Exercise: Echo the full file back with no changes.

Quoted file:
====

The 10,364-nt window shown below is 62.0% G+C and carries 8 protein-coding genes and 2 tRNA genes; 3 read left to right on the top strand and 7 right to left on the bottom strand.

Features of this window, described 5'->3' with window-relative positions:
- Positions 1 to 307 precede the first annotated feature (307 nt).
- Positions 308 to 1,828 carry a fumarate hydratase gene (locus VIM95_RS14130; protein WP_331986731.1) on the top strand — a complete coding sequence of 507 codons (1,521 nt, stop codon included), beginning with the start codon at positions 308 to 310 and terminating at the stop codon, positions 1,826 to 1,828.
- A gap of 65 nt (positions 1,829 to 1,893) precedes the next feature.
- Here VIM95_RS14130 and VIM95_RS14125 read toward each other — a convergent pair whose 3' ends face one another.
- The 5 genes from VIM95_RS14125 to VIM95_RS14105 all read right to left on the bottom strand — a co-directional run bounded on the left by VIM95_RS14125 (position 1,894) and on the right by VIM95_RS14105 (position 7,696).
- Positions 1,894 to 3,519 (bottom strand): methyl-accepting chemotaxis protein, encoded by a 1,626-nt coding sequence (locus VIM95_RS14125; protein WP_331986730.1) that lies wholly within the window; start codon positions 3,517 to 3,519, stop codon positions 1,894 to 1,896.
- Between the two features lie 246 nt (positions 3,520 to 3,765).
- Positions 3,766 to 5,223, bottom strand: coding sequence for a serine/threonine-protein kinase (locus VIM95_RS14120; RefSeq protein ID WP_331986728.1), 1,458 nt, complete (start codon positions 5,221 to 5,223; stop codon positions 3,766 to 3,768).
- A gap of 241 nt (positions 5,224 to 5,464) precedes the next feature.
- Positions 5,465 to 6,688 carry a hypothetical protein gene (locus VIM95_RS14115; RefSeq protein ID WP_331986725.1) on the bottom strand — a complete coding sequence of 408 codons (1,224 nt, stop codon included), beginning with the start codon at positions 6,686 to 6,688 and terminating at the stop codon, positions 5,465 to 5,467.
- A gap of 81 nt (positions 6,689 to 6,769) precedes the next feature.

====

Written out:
The 10,364-nt window shown below is 62.0% G+C and carries 8 protein-coding genes and 2 tRNA genes; 3 read left to right on the top strand and 7 right to left on the bottom strand.

Features of this window, described 5'->3' with window-relative positions:
- Positions 1 to 307 precede the first annotated feature (307 nt).
- Positions 308 to 1,828 carry a fumarate hydratase gene (locus VIM95_RS14130; protein WP_331986731.1) on the top strand — a complete coding sequence of 507 codons (1,521 nt, stop codon included), beginning with the start codon at positions 308 to 310 and terminating at the stop codon, positions 1,826 to 1,828.
- A gap of 65 nt (positions 1,829 to 1,893) precedes the next feature.
- Here VIM95_RS14130 and VIM95_RS14125 read toward each other — a convergent pair whose 3' ends face one another.
- The 5 genes from VIM95_RS14125 to VIM95_RS14105 all read right to left on the bottom strand — a co-directional run bounded on the left by VIM95_RS14125 (position 1,894) and on the right by VIM95_RS14105 (position 7,696).
- Positions 1,894 to 3,519 (bottom strand): methyl-accepting chemotaxis protein, encoded by a 1,626-nt coding sequence (locus VIM95_RS14125; protein WP_331986730.1) that lies wholly within the window; start codon positions 3,517 to 3,519, stop codon positions 1,894 to 1,896.
- Between the two features lie 246 nt (positions 3,520 to 3,765).
- Positions 3,766 to 5,223, bottom strand: coding sequence for a serine/threonine-protein kinase (locus VIM95_RS14120; RefSeq protein ID WP_331986728.1), 1,458 nt, complete (start codon positions 5,221 to 5,223; stop codon positions 3,766 to 3,768).
- A gap of 241 nt (positions 5,224 to 5,464) precedes the next feature.
- Positions 5,465 to 6,688 carry a hypothetical protein gene (locus VIM95_RS14115; RefSeq protein ID WP_331986725.1) on the bottom strand — a complete coding sequence of 408 codons (1,224 nt, stop codon included), beginning with the start codon at positions 6,686 to 6,688 and terminating at the stop codon, positions 5,465 to 5,467.
- A gap of 81 nt (positions 6,689 to 6,769) precedes the next feature.